South Africa’s economy is built on the back of extremely cheap electricity. One of the reasons users don’t pay more for every kilowatt hour is because the negative consequences of mining for the fuel, burning it, and shipping the power across the grid, are not included in the final bill.
If government is to make realistic electricity planning decisions, these must be built on evidence-based modelling that includes the full social, environmental and economic costs of each fuel option. At the moment, the Department of Energy (DoE) plans to invest in electricity infrastructure that will lock the country into a heavily coal- and nuclear-dependent grid. One of the
justifications is that these technologies are cheaper than renewable energy alternatives.
Counting the hidden costs of electricity
The 1998 White Paper on Energy Policy recognises that ‘the production and consumption of energy has many undesirable impacts on the environment, often resulting in external costs, also known as negative externalities’.
Since South Africa has a carbon-intensive power sector and historically low levels of electrification and housing in poor areas, many communities have had to face a double burden of electricity and poor air quality from neighbouring power plants and coal mines.
Recognising the environmental impacts of fossil fuels and the social benefits of improved energy services, the White Paper aimed to incorporate external costs into energy prices, since that would remove some of the distortions that make renewable energy appear more costly than conventional fuels.
But the government’s Integrated Resource Plan, which lays out the design for how to meet the country’s electricity needs in coming decades, is based on a complex modelling process which does not include
these external costs.
There are ‘hidden’ costs along the entire coal value chain, from cutting it out of the Earth’s crust, cleaning it, shipping it,
and burning it in power stations, through to disposing of the ash and other associated waste.
• Burning coal releases soot into the air, as well as sulphur dioxide, nitrous oxides, mercury and other heavy metals and substances which are known to cause cancer.
• Ash, blowing off waste heaps, can also add to ambient air pollution.
• Coal deposits are often found beneath wetlands, which are critical for purifying water, and regulating water flow in times of flood and drought. Digging up coal often means destroying the wetland and losing these valuable and often irreplaceable ‘ecosystem services’.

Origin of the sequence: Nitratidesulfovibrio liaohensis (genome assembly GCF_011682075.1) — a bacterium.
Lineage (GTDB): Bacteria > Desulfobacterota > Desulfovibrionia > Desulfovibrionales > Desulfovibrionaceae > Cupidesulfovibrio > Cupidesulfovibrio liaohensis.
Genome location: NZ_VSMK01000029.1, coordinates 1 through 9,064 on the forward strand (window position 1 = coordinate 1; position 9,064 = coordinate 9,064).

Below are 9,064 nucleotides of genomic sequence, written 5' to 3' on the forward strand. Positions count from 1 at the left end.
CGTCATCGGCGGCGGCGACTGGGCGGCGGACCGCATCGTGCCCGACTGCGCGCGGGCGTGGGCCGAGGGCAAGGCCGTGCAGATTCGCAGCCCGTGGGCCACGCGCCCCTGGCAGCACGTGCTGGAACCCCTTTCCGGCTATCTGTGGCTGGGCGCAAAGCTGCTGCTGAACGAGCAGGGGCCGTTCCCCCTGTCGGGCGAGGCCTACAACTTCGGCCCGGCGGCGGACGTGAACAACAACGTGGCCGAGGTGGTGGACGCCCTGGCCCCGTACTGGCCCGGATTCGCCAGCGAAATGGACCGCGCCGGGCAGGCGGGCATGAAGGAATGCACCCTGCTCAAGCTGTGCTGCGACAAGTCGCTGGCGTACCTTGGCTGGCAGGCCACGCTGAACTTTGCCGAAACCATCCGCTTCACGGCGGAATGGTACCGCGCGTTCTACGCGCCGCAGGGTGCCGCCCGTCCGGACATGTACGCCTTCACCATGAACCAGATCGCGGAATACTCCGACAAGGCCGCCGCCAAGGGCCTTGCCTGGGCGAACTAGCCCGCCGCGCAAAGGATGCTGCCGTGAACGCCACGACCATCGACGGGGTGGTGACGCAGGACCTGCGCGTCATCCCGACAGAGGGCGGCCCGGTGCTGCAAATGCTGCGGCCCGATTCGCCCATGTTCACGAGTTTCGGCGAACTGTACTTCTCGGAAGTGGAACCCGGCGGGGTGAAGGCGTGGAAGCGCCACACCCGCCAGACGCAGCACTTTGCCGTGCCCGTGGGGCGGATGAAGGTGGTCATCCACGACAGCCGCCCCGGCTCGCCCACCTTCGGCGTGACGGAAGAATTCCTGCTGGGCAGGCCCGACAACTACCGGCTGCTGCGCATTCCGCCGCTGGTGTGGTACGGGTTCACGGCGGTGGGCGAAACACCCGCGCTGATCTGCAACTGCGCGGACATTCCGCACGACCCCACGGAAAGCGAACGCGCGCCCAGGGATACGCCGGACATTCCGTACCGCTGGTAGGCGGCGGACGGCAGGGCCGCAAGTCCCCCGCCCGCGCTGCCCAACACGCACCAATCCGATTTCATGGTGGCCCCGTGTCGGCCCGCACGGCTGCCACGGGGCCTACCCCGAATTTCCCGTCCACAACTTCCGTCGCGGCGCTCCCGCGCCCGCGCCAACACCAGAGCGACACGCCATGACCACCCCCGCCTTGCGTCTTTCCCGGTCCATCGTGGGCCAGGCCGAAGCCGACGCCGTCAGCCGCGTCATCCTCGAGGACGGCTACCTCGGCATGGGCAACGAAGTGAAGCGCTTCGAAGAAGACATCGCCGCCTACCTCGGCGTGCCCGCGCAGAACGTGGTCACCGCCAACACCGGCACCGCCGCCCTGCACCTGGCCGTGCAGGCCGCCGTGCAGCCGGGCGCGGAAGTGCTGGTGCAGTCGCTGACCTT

• Acid Mine Drainage (AMD) is threatening groundwater supplies and river health, agriculture and associated livelihoods.
• Sludge and slurry pools from coal washing can leak out and contaminate water systems.
• Carbon emissions released during the energy-intensive coal mining process, as well as through burning of the coal itself, take decades to work their way through the atmospheric system and cause warming around the globe. This will have profound impacts on health, human settlements, agriculture, economies and the environment. Tomorrow’s children will pay the debt of today’s energy users.
• The air pollution from burning coal causes lung diseases and is a major contributor towards the build up of neurotoxins in the environment, which can find their way into the food chain and undermine our health. An example
would be the highly toxic mercury which makes its way through a polluted water system into the food chain, and into our bodies. Coal-fired power stations produce over half of the world’s 2 190 tonnes of mercury that are pumped into
the atmosphere every year.
Full Value Chain
• There are externalities along the full nuclear fuel cycle: from mining and milling, through the conversion of uranium, enrichment, fuel fabrication, electricity generation, interim spent fuel storage, possibly in reprocessing, and finally in the high level waste disposal.
• The radioactive nature of the fuel means the cost of waste disposal and decommissioning of nuclear plants are extremely high, something which future taxpayers will probably have to cover.
Although South Africa does not currently rely on gas for direct electricity generation, there is increasing focus on the
potential for hydraulic fracturing (‘fracking’) to provide an alternative energy source to coal in South Africa’s energy mix.
Land, Water & Air
• Pollution and noise from multiple tanker and other vehicle journeys to and from well sites will have negative impacts on local areas, and there will be ongoing costs associated with road maintenance.
Greenhouse Gas Emissions or Hydrocarbons
• Fugitive methane and volatile organic compound emissions, and from carbon emissions will contribute to South Africa’s overall emissions.
Below & Above Ground Pollution
• If chemically-laden fracking fluid remains underground, or if there is surface spillage of fracking fluid or contaminated waste water, the resulting pollution would be serious and costly to mitigate.
Look out for next week’s fact sheet from our Smart Electricity Planning Report: Women, Power and Leveraging Change.